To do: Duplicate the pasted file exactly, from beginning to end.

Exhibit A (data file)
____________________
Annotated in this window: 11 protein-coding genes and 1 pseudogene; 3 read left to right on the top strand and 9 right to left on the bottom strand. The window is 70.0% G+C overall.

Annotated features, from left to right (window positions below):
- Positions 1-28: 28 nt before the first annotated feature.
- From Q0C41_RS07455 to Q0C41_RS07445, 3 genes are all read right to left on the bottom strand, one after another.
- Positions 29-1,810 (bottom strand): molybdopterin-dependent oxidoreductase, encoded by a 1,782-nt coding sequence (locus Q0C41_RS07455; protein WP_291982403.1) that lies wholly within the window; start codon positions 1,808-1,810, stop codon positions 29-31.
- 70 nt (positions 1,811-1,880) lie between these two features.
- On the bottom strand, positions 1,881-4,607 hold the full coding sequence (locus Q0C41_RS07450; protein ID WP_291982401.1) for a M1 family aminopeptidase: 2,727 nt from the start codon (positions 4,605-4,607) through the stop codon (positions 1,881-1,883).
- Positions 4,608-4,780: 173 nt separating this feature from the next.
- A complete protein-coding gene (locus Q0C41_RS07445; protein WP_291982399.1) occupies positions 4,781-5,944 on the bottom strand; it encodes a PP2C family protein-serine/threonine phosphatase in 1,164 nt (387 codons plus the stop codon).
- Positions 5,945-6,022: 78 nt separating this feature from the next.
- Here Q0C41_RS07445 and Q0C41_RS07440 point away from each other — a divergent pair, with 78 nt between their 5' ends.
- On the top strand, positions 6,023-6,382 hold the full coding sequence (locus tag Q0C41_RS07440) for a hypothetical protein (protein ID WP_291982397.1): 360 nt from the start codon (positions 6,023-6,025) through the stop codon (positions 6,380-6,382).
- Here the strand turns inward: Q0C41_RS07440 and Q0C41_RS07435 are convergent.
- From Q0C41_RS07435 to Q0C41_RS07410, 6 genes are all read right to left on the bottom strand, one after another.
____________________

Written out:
Annotated in this window: 11 protein-coding genes and 1 pseudogene; 3 read left to right on the top strand and 9 right to left on the bottom strand. The window is 70.0% G+C overall.

Annotated features, from left to right (window positions below):
- Positions 1-28: 28 nt before the first annotated feature.
- From Q0C41_RS07455 to Q0C41_RS07445, 3 genes are all read right to left on the bottom strand, one after another.
- Positions 29-1,810 (bottom strand): molybdopterin-dependent oxidoreductase, encoded by a 1,782-nt coding sequence (locus Q0C41_RS07455; protein WP_291982403.1) that lies wholly within the window; start codon positions 1,808-1,810, stop codon positions 29-31.
- 70 nt (positions 1,811-1,880) lie between these two features.
- On the bottom strand, positions 1,881-4,607 hold the full coding sequence (locus Q0C41_RS07450; protein ID WP_291982401.1) for a M1 family aminopeptidase: 2,727 nt from the start codon (positions 4,605-4,607) through the stop codon (positions 1,881-1,883).
- Positions 4,608-4,780: 173 nt separating this feature from the next.
- A complete protein-coding gene (locus Q0C41_RS07445; protein WP_291982399.1) occupies positions 4,781-5,944 on the bottom strand; it encodes a PP2C family protein-serine/threonine phosphatase in 1,164 nt (387 codons plus the stop codon).
- Positions 5,945-6,022: 78 nt separating this feature from the next.
- Here Q0C41_RS07445 and Q0C41_RS07440 point away from each other — a divergent pair, with 78 nt between their 5' ends.
- On the top strand, positions 6,023-6,382 hold the full coding sequence (locus tag Q0C41_RS07440) for a hypothetical protein (protein ID WP_291982397.1): 360 nt from the start codon (positions 6,023-6,025) through the stop codon (positions 6,380-6,382).
- Here the strand turns inward: Q0C41_RS07440 and Q0C41_RS07435 are convergent.
- From Q0C41_RS07435 to Q0C41_RS07410, 6 genes are all read right to left on the bottom strand, one after another.